Mouse-eared bats look similar from a distance and use the same frequencies to navigate and target their prey, but they vary somewhat in body proportions and behavior. Two of our mouse-eared species are actually quite rare.
We also have several larger bats: Townsend’s big-eared, silver-haired, hoary, and big brown.
Bat species divide the night, hunting at different times and focusing on different kinds of insects. Big browns are fond of beetles, for example, while Townsends love moths. Bats eavesdrop on insects’ own high frequency broadcasts to locate, identify and track them.
Barsh says the bat who made his way into my home was likely a baby: clumsy and just learning to get around and much more likely to get inside a house.
Very little is known about the abundance of bats in the San Juan Islands. For this reason, Kwiáht has been researching and advocating for the species. It works closely with Wolf Hollow, following up on reports of bats inside homes.
“We have no funding for this, but it needs to be done,” Barsh said. “We can barely keep up with the number of requests we receive on Lopez, Orcas and San Juan for visiting homes to talk about bats inside walls, living in attics, roosting under eaves, or getting lost and stuck inside rooms.”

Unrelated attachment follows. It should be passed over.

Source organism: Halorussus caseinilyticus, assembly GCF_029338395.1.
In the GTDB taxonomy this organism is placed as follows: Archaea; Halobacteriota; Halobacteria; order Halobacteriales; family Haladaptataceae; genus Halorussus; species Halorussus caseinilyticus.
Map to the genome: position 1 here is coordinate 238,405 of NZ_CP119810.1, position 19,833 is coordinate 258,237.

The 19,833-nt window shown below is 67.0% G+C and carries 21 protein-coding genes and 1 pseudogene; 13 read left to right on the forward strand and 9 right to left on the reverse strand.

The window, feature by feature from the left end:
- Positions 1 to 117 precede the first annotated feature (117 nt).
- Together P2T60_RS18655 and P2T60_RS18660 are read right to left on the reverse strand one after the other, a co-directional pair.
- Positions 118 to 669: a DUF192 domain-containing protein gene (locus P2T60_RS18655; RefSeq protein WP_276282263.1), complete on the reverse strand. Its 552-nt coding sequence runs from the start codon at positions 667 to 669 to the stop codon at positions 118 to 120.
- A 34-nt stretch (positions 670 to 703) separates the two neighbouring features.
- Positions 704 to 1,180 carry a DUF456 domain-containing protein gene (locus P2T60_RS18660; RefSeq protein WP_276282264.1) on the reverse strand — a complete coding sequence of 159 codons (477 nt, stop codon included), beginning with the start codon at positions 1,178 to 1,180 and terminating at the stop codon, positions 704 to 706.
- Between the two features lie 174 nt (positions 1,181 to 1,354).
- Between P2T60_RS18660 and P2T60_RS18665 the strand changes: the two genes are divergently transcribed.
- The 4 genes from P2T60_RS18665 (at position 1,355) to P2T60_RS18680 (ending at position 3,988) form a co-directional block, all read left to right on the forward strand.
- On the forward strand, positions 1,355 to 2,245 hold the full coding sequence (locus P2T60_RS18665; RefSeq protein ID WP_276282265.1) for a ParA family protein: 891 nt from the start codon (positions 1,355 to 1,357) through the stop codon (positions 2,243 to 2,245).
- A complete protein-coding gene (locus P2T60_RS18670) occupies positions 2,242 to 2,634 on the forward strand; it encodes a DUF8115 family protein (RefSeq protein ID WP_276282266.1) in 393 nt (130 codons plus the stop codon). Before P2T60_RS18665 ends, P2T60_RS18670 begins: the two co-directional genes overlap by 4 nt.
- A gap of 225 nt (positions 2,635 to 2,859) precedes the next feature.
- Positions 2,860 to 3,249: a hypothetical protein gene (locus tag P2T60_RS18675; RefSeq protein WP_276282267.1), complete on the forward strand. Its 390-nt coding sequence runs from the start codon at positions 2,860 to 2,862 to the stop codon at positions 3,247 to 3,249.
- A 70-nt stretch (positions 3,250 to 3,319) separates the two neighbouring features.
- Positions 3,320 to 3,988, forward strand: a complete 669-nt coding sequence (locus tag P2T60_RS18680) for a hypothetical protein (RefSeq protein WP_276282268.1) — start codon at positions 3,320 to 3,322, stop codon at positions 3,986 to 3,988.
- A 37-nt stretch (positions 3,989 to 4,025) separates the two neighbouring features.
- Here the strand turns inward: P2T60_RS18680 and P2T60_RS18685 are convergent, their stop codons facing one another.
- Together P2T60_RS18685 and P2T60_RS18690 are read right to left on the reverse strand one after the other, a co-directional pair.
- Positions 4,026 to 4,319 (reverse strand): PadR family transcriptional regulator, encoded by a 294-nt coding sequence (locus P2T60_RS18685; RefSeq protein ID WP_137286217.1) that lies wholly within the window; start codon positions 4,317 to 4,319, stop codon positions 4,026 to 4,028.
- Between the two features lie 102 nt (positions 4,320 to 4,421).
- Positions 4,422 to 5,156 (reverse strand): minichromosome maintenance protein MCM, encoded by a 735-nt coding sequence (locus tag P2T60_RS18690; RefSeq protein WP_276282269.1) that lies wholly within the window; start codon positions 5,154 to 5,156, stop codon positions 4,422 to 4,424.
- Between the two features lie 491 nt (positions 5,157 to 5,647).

Kwiáht conducted a systematic survey (using an ultrasound recorder) of bats around Lopez over the past year and identified 10 species, including six mouse-eared bats and four large bats. Kwiáht is currently surveying bat species on Orcas.
“We’ve recorded for 16 summer nights so far and plan a total of 22 nights, at 16 lakes, ponds, wetlands, and suspected maternity colonies,” Barsh said.
Kwiáht has also helped Moran State Park design and construct a demonstration “bat tower” for relocating a large maternity colony of rare long-eared myotis bats from the park manager’s office.
Bat boxes are great for home use too. Kwiáht staff has designed bat boxes that are larger, heavier, and warmer than anything you can find for sale online.
Kwiáht has installed bat houses on Lopez, Orcas and San Juan Island. For info on local bats, blueprints to build your own bat house, or to get on the waiting list for a Kwiáht-built house, email firstname.lastname@example.org. Home assessments are free, and if a bat box is called for, Kwiáht shares up to 100 percent of the costs of construction and installation.